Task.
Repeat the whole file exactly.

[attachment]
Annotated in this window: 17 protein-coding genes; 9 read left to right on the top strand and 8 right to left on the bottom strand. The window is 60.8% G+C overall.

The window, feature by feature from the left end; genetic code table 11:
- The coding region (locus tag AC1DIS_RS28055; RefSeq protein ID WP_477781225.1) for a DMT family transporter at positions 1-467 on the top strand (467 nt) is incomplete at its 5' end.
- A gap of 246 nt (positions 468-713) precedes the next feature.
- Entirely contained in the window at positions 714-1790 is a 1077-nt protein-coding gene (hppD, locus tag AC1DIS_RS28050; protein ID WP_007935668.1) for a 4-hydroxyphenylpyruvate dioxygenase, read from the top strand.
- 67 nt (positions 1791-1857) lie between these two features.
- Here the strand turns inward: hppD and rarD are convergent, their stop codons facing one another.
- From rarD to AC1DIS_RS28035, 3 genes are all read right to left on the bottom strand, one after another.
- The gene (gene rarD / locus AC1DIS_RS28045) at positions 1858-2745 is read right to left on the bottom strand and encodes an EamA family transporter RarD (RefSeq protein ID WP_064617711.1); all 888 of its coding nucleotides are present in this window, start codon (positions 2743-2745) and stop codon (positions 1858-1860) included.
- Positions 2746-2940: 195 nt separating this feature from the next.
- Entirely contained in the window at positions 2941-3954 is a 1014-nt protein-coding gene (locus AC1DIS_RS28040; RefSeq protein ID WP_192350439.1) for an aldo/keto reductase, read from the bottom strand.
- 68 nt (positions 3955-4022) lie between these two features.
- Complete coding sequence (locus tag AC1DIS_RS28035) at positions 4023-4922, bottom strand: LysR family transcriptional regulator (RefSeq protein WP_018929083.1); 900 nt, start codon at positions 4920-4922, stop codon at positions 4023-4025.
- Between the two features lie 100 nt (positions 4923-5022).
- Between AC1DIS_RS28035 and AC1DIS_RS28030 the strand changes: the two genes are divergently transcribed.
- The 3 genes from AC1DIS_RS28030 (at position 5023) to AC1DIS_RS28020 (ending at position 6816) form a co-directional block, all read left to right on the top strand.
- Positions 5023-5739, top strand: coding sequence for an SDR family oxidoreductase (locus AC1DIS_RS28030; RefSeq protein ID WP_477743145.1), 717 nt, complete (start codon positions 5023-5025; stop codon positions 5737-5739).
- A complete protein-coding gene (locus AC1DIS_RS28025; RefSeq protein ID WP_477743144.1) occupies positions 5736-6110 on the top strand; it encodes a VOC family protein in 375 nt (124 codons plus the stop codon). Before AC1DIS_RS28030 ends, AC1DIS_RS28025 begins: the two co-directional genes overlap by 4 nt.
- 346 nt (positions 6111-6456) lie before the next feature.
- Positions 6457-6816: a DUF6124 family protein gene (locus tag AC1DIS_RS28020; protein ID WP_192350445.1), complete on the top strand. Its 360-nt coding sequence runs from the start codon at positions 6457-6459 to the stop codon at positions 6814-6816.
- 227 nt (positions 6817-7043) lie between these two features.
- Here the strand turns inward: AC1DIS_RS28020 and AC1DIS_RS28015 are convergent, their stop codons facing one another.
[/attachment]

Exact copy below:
Annotated in this window: 17 protein-coding genes; 9 read left to right on the top strand and 8 right to left on the bottom strand. The window is 60.8% G+C overall.

The window, feature by feature from the left end; genetic code table 11:
- The coding region (locus tag AC1DIS_RS28055; RefSeq protein ID WP_477781225.1) for a DMT family transporter at positions 1-467 on the top strand (467 nt) is incomplete at its 5' end.
- A gap of 246 nt (positions 468-713) precedes the next feature.
- Entirely contained in the window at positions 714-1790 is a 1077-nt protein-coding gene (hppD, locus tag AC1DIS_RS28050; protein ID WP_007935668.1) for a 4-hydroxyphenylpyruvate dioxygenase, read from the top strand.
- 67 nt (positions 1791-1857) lie between these two features.
- Here the strand turns inward: hppD and rarD are convergent, their stop codons facing one another.
- From rarD to AC1DIS_RS28035, 3 genes are all read right to left on the bottom strand, one after another.
- The gene (gene rarD / locus AC1DIS_RS28045) at positions 1858-2745 is read right to left on the bottom strand and encodes an EamA family transporter RarD (RefSeq protein ID WP_064617711.1); all 888 of its coding nucleotides are present in this window, start codon (positions 2743-2745) and stop codon (positions 1858-1860) included.
- Positions 2746-2940: 195 nt separating this feature from the next.
- Entirely contained in the window at positions 2941-3954 is a 1014-nt protein-coding gene (locus AC1DIS_RS28040; RefSeq protein ID WP_192350439.1) for an aldo/keto reductase, read from the bottom strand.
- 68 nt (positions 3955-4022) lie between these two features.
- Complete coding sequence (locus tag AC1DIS_RS28035) at positions 4023-4922, bottom strand: LysR family transcriptional regulator (RefSeq protein WP_018929083.1); 900 nt, start codon at positions 4920-4922, stop codon at positions 4023-4025.
- Between the two features lie 100 nt (positions 4923-5022).
- Between AC1DIS_RS28035 and AC1DIS_RS28030 the strand changes: the two genes are divergently transcribed.
- The 3 genes from AC1DIS_RS28030 (at position 5023) to AC1DIS_RS28020 (ending at position 6816) form a co-directional block, all read left to right on the top strand.
- Positions 5023-5739, top strand: coding sequence for an SDR family oxidoreductase (locus AC1DIS_RS28030; RefSeq protein ID WP_477743145.1), 717 nt, complete (start codon positions 5023-5025; stop codon positions 5737-5739).
- A complete protein-coding gene (locus AC1DIS_RS28025; RefSeq protein ID WP_477743144.1) occupies positions 5736-6110 on the top strand; it encodes a VOC family protein in 375 nt (124 codons plus the stop codon). Before AC1DIS_RS28030 ends, AC1DIS_RS28025 begins: the two co-directional genes overlap by 4 nt.
- 346 nt (positions 6111-6456) lie before the next feature.
- Positions 6457-6816: a DUF6124 family protein gene (locus tag AC1DIS_RS28020; protein ID WP_192350445.1), complete on the top strand. Its 360-nt coding sequence runs from the start codon at positions 6457-6459 to the stop codon at positions 6814-6816.
- 227 nt (positions 6817-7043) lie between these two features.
- Here the strand turns inward: AC1DIS_RS28020 and AC1DIS_RS28015 are convergent, their stop codons facing one another.